Hamilton animation studio producing some of the world's most popular cartoons
Pipeline Studios has animated shows like Bubble Guppies, Star vs. The Forces of Evil and Sunny Day
Luis Lopez is almost like a cartoon character himself.
He nearly bounces off the walls of Pipeline Studios' offices in downtown Hamilton, exploding with a frenetic energy befitting someone who helps make cartoons all day.
Pipeline is one of Hamilton's best-kept secrets. Without knowing it, kids and parents are sitting in the glow of the company's work all the time.
The animation studio produces a staggering 1,500 minutes of animation each year for companies like Disney, PBS Kids, Netflix and CBC Kids.
Shows on the studio's roster include Bubble Guppies, Star vs. The Forces of Evil, Paper Port and Sunny Day, which is Nickelodeon's number one ranked preschool show worldwide.
"We go from napkin to Netflix, basically," Lopez told CBC News.
"There's no place I travel to that I don't see the Pipeline logo."
The business started back in 2007, with a staff of 15 people. That has ballooned to a staff of 218 in Canada alone this year, with hundreds more working in sister studios in Latin America.
Once solely based at 222 Main Street West (which is affectionately dubbed "the mansion" and featured in the company's latest Christmas short) Pipeline's main base of operations is now housed at The Textile Building on nearby George Street.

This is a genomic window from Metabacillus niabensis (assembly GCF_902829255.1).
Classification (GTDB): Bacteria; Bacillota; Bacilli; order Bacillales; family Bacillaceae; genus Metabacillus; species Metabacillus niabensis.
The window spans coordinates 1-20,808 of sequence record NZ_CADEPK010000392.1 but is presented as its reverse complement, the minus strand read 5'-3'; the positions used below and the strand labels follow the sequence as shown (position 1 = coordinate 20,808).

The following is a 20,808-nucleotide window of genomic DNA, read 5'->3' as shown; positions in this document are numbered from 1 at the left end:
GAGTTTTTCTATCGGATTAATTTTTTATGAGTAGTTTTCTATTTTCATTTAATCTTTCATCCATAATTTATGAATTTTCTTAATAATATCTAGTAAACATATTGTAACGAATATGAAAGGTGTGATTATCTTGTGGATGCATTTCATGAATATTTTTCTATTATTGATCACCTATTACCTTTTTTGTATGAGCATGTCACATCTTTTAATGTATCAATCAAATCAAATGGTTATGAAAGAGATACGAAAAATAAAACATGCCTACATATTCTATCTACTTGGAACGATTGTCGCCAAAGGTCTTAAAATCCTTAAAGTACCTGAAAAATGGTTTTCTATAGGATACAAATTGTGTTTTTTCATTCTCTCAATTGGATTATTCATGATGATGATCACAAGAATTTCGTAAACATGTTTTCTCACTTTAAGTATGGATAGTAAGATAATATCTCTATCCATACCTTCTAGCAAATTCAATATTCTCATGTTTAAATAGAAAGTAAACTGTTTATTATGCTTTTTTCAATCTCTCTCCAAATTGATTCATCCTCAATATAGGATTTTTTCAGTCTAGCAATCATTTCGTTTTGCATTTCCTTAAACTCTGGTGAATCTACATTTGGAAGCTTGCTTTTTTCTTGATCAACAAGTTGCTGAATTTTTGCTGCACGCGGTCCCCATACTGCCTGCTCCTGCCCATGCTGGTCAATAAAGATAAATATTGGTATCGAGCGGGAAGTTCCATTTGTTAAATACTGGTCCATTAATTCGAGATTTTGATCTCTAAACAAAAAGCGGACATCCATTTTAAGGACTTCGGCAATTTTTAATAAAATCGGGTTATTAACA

The entire thing is a massive, bright, modern looking space with dozens of animators hunched over screens, working on a host of projects. There are also windows in almost every room so nothing is closed off — something Lopez points to as a point of pride for fostering a sense of community.
Lopez is originally from Colombia, and came to Hamilton 21 years ago. He spent years working as a higher up at Corus Entertainment before opening his own studio in Hamilton.
"There's an incredible sense of community here. People care," he said.
"It's something that was lacking in Toronto."
Still, it can be tough to get talent to commit to Hamilton, he says. While cities like Toronto, Montreal and Vancouver are established as bustling metropolises, Hamilton can be a bit of a tougher sell to people who might not immediately see everything the city has to offer.
"It's not easy," he said — but adds that Hamilton has been exceptionally supportive, too.
"We've been investing in this community because we believe in it," he said.
It's tough to pigeonhole Pipeline's style, as it varies so much from property to property.
What is readily apparent is the company is at the forefront of the medium, blending traditional 2D elements with 3D animation, to create work that's shown in dozens of languages in 87 countries the world over.
Lopez attributes the sheer variety of animation styles the studio is able to churn out to their bases in different countries.
"Because of that, we can tap into creative sensibilities all over the world."